University of Richmond Mathematics Professor Heather M. Russell Receives Funding from American Mathematical Society

Grant Support Includes Engaging UR Undergraduates in Research
August 23, 2023

UNIVERSITY OF RICHMOND ─ Heather M. Russell, associate professor of mathematics at the University of Richmond, has received funding from the American Mathematical Society to develop web bases for problems in algebraic geometry and combinatorial representation theory.

Russell has been named an inaugural recipient of the AMS-Simons Research Enhancement Grant for Primarily Undergraduate Institution Faculty. The three-year grant will support her research, which features a diagrammatic approach to problem-solving inspired by her training in the area of knot theory. This work takes objects and processes from the mathematical field of representation theory and converts them into a visual framework where they can be more easily studied and understood. 

“To put it simply,” Russell said, “I do math with pictures.”

Russell has an extensive research and publication record regarding web bases, but another key driver of her career has been engaging students in the creative process of making and understanding new mathematics. Her previous research with undergraduates has resulted in six peer-reviewed publications co-authored with students.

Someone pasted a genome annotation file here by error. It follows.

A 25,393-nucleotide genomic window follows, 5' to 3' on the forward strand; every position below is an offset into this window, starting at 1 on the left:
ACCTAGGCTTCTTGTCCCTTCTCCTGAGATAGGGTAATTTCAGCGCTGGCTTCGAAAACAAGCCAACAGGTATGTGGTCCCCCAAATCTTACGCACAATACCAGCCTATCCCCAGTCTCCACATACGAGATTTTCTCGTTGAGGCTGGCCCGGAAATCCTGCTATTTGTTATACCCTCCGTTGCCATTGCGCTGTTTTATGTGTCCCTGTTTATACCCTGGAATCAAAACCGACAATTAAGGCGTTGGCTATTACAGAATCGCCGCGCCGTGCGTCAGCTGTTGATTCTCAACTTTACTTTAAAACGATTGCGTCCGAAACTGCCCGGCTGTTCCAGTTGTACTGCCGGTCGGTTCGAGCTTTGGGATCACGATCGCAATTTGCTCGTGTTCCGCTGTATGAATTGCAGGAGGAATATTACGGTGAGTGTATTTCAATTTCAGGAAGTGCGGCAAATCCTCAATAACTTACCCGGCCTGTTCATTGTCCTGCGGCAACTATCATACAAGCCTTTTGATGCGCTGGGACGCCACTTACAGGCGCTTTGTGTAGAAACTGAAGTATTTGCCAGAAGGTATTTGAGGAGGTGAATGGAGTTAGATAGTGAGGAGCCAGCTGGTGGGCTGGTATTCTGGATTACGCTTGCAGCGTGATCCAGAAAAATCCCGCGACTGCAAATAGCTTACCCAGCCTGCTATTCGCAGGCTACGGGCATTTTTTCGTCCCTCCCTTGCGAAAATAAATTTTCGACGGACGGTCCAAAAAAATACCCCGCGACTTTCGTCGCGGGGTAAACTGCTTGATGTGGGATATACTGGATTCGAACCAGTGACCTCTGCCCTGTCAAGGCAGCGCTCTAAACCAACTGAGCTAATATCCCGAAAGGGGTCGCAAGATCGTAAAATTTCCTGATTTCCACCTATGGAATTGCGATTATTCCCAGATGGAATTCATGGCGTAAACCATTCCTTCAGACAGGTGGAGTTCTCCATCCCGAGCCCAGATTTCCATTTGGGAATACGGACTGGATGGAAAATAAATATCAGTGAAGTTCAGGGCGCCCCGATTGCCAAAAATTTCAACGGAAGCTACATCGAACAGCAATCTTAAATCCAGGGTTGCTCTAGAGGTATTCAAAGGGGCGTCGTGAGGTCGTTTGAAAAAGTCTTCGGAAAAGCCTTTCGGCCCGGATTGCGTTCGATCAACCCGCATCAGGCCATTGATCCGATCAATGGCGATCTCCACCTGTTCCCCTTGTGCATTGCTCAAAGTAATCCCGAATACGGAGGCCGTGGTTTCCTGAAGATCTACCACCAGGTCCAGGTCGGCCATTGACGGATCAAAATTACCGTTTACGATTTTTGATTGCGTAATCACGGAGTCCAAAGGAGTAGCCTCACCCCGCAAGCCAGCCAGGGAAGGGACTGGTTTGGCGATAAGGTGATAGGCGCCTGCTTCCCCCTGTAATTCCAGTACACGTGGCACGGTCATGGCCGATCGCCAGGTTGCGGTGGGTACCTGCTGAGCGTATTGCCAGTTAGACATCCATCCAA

“I am honored to be among the first recipients of this AMS-Simons grant. We recently began developing a new framework for analyzing web bases, and this grant will support the continuation of that project,” said Russell. “I look forward to engaging in the research myself and involving a new team of UR students in the work starting this fall.”

“Webs are objects within a mathematical category called a spider category, so it’s fitting to be doing this work at UR, home of the Spiders,” Russell added.


The AMS-Simons Research Enhancement Grant will support at least 40 mathematicians each year and is eager to fund scholars with diverse backgrounds and experiences. Notably, AMS has begun allowing family care expenses in research grant budgets to create space for awardees to better focus on their funded work.